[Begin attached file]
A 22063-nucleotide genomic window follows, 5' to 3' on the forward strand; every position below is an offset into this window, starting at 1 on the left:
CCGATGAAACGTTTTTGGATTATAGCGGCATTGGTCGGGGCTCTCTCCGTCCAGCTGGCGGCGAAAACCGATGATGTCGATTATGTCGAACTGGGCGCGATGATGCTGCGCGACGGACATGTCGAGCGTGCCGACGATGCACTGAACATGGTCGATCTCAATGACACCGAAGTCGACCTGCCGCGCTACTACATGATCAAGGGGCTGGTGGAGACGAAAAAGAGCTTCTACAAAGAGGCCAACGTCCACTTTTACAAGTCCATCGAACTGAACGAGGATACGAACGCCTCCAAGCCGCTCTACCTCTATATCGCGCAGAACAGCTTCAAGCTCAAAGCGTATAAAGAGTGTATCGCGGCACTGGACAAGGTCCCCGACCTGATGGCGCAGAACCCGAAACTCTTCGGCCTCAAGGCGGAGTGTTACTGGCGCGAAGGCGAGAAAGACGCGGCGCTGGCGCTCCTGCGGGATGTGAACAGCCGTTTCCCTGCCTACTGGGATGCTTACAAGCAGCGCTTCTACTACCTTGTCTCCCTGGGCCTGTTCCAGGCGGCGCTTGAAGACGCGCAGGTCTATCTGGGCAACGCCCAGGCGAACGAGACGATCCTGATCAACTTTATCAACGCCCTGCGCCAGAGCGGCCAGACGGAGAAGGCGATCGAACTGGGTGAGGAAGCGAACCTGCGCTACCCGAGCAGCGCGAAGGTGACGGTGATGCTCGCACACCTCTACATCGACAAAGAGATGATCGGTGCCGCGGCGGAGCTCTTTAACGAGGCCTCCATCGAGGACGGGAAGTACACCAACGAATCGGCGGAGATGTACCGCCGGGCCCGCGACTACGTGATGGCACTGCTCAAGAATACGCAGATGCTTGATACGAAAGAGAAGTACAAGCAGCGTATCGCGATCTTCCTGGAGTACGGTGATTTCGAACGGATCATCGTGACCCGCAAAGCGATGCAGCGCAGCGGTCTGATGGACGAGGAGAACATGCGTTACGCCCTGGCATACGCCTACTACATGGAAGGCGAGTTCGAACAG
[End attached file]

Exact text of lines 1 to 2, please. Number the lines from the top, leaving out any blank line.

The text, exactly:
A 22063-nucleotide genomic window follows, 5' to 3' on the forward strand; every position below is an offset into this window, starting at 1 on the left:
CCGATGAAACGTTTTTGGATTATAGCGGCATTGGTCGGGGCTCTCTCCGTCCAGCTGGCGGCGAAAACCGATGATGTCGATTATGTCGAACTGGGCGCGATGATGCTGCGCGACGGACATGTCGAGCGTGCCGACGATGCACTGAACATGGTCGATCTCAATGACACCGAAGTCGACCTGCCGCGCTACTACATGATCAAGGGGCTGGTGGAGACGAAAAAGAGCTTCTACAAAGAGGCCAACGTCCACTTTTACAAGTCCATCGAACTGAACGAGGATACGAACGCCTCCAAGCCGCTCTACCTCTATATCGCGCAGAACAGCTTCAAGCTCAAAGCGTATAAAGAGTGTATCGCGGCACTGGACAAGGTCCCCGACCTGATGGCGCAGAACCCGAAACTCTTCGGCCTCAAGGCGGAGTGTTACTGGCGCGAAGGCGAGAAAGACGCGGCGCTGGCGCTCCTGCGGGATGTGAACAGCCGTTTCCCTGCCTACTGGGATGCTTACAAGCAGCGCTTCTACTACCTTGTCTCCCTGGGCCTGTTCCAGGCGGCGCTTGAAGACGCGCAGGTCTATCTGGGCAACGCCCAGGCGAACGAGACGATCCTGATCAACTTTATCAACGCCCTGCGCCAGAGCGGCCAGACGGAGAAGGCGATCGAACTGGGTGAGGAAGCGAACCTGCGCTACCCGAGCAGCGCGAAGGTGACGGTGATGCTCGCACACCTCTACATCGACAAAGAGATGATCGGTGCCGCGGCGGAGCTCTTTAACGAGGCCTCCATCGAGGACGGGAAGTACACCAACGAATCGGCGGAGATGTACCGCCGGGCCCGCGACTACGTGATGGCACTGCTCAAGAATACGCAGATGCTTGATACGAAAGAGAAGTACAAGCAGCGTATCGCGATCTTCCTGGAGTACGGTGATTTCGAACGGATCATCGTGACCCGCAAAGCGATGCAGCGCAGCGGTCTGATGGACGAGGAGAACATGCGTTACGCCCTGGCATACGCCTACTACATGGAAGGCGAGTTCGAACAG